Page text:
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Coreless vs. Digital Analog ?

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Old 08-27-2004, 09:52 AM
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kwilliby
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Default Coreless vs. Digital Analog ?

Could someone please explain a few things about servos to me? I'm looking for servos for my 16 lb. 28% Velox and am a little confused.

1. What is 'dead band width' and how does it affect speed etc?

2. Whick is better? Coreless non-digital high torque vs. a Digital non-coreless high torque.
example. Hitec 945MG vs. 5645MG.
The 945 is Coreless non-digital with 4 usec dead band width
The 5645 is Digital cored with 8 usec dead band width.
3. If I buy Digitals and don't need to sync two on the same control surface do I need a programmer?

4. Would a Digital cored servo have as good centering as a Coreless non-digital?

I've read that Digital gives almost instant torque and better centering. And that Coreless gives better centering and accuracy. So a Digital analog is somewhat better centering than non-digital with almost instant torque? And a Coreless non-digital is more precise centering than non-coreless etc.

Any help would be greatly appreciated.
Thanks.
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Old 08-27-2004, 10:52 AM
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Default RE: Coreless vs. Digital Analog ?

I don't remember where but this same point has been discussed just recently on this forum. I suggest you do a search.
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Old 08-27-2004, 10:58 AM
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Default RE: Coreless vs. Digital Analog ?

Thanks, I'll look around.
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Old 08-27-2004, 04:37 PM
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Default RE: Coreless vs. Digital Analog ?

ORIGINAL: kwilliby
1. What is 'dead band width' and how does it affect speed etc?
Deadband is a measurement of the amount fo change in stick movement or servo position required to activate the servo-motor.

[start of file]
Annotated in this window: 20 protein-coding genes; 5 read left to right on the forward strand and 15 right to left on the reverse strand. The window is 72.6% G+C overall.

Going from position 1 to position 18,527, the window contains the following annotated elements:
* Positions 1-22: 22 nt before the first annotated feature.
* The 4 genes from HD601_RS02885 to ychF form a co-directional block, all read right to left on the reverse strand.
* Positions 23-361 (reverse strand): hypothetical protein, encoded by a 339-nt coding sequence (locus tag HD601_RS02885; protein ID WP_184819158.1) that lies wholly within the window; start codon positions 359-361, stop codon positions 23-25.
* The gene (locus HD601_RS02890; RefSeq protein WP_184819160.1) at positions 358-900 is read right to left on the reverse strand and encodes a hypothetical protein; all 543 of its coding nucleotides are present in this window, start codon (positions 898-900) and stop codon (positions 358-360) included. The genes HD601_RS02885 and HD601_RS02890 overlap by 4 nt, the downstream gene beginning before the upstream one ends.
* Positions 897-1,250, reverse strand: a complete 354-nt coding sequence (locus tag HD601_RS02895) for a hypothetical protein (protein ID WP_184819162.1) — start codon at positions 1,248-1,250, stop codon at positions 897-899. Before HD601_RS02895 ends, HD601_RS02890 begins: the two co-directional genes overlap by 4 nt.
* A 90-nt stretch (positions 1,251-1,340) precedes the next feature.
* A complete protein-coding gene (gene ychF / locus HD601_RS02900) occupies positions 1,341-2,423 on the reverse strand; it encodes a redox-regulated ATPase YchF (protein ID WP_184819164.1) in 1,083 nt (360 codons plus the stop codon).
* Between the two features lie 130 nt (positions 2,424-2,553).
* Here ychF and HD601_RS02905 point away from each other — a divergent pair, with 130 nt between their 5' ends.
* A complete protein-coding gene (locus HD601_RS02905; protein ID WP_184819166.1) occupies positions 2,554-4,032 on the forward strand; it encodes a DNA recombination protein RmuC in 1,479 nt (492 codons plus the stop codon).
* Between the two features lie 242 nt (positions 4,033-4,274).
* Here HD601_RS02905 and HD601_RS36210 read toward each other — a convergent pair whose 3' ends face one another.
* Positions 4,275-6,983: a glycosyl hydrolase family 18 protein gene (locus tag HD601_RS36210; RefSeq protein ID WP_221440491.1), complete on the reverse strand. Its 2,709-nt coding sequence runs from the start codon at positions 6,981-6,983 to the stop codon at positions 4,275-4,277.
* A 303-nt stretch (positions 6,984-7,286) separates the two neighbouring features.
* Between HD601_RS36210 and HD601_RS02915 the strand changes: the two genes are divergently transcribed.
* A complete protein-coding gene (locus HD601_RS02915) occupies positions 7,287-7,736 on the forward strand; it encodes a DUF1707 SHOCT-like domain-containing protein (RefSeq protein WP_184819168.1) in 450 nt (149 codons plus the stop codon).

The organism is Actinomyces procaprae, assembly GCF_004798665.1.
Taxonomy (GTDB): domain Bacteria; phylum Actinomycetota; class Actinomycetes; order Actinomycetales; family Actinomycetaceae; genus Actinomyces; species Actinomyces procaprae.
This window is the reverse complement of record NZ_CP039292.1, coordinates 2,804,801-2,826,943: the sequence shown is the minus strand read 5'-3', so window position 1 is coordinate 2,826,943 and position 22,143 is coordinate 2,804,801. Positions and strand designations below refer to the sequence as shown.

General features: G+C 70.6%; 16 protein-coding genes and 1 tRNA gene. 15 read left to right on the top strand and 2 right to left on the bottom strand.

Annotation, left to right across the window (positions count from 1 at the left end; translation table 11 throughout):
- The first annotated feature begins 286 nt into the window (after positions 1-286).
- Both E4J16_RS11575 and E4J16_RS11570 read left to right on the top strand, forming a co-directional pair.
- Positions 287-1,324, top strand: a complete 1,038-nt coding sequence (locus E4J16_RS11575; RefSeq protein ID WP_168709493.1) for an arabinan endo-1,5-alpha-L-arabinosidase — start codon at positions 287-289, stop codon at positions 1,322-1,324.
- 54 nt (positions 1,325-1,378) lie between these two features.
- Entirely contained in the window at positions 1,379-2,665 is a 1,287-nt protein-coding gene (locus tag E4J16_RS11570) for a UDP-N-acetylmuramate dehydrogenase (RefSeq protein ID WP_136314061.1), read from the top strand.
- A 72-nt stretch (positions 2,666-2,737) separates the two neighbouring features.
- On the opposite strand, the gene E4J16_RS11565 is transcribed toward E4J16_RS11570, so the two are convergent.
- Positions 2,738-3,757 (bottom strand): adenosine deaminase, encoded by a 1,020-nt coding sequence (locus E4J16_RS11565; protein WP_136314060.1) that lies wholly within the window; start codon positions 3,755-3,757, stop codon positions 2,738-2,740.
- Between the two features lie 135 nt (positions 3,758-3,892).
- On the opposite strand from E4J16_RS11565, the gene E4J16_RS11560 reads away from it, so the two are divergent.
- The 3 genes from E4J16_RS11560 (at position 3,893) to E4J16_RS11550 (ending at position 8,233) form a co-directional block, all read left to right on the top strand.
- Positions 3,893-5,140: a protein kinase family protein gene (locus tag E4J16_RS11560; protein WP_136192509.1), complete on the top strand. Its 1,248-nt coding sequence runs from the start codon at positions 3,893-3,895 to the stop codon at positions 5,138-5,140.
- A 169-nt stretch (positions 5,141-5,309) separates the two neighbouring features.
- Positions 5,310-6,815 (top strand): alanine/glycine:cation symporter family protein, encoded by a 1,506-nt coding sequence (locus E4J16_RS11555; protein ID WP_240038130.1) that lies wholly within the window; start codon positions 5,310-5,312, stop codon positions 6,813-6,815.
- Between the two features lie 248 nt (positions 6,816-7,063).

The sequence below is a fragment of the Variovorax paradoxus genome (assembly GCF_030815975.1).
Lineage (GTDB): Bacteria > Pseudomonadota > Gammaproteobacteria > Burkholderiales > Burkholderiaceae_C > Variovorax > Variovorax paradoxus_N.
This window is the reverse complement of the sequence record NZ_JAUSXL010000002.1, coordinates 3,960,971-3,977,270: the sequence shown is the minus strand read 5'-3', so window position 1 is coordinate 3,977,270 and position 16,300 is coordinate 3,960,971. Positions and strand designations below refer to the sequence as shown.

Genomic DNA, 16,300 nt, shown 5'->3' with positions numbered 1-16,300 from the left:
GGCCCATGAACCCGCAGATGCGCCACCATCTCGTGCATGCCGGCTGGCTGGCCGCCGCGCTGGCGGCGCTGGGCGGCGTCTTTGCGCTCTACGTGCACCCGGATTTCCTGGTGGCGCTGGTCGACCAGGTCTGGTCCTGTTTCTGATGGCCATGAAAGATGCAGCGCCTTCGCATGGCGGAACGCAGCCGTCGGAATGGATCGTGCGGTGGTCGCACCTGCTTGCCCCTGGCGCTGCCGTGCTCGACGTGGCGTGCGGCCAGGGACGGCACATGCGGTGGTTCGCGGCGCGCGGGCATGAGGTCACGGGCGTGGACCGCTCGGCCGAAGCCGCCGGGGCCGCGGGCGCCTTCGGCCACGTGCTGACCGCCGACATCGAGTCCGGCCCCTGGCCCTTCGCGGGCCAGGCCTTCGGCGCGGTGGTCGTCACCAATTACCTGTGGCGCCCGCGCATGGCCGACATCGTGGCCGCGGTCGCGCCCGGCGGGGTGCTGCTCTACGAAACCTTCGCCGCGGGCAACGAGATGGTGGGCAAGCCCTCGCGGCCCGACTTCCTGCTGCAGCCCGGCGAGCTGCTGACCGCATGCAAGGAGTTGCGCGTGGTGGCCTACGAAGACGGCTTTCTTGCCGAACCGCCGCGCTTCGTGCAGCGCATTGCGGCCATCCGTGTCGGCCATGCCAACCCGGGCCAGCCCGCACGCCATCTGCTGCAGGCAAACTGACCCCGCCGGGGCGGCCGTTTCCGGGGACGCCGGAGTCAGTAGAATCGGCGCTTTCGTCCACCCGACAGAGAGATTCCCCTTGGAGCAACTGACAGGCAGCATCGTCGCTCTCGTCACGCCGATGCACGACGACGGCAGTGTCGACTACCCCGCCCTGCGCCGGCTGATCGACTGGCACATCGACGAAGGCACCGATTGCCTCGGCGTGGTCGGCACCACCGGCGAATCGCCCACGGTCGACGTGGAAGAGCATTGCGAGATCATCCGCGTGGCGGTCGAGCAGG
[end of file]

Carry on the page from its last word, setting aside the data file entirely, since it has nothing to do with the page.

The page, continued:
For instance, if the deadband is set to 5uS then a change in the transmitter stick position that produced a 1, 2, 3 or 4uS change in the transmitted pulse-width would result in no movement of the servo. However, when the stick moved enough to change the pulse width by 5uS, the servo would wake up and move to the new position.

One might think therefore, that a small (or zero) deadband is a desirable feature -- but (as always) there are some caveats.

Since the motor, gears, output arms and linkages all have mass (and therefore inertia), using too small a deadband will produce a situation where the servo constaintly hunts back and forth as it "bounces" back and forth from each end of the deadband while trying to find center.

A digital servo with too small a deadband is one of the reasons you'll hear them "sing" even when the transmitter sticks aren't being moved -- the other reason is usually stiff linkages.

2. Whick is better? Coreless non-digital high torque vs. a Digital non-coreless high torque.
example. Hitec 945MG vs. 5645MG.
The 945 is Coreless non-digital with 4 usec dead band width
The 5645 is Digital cored with 8 usec dead band width.
Generally speaking, a digital servo (regardless of the motor) will have better holding power and more authoritative movement than a non-digital. The reason for this is that instead of checking and correcting the servo position relative to the stick position just 50 times a second (as with a regular servo), digital servos do it many, many times more frequently.

This allows for the use of smaller deadbands and thus more precise centering/resolution, plus it also means that you get almost the full rated torque of the servo even when only very small stick movements are involved.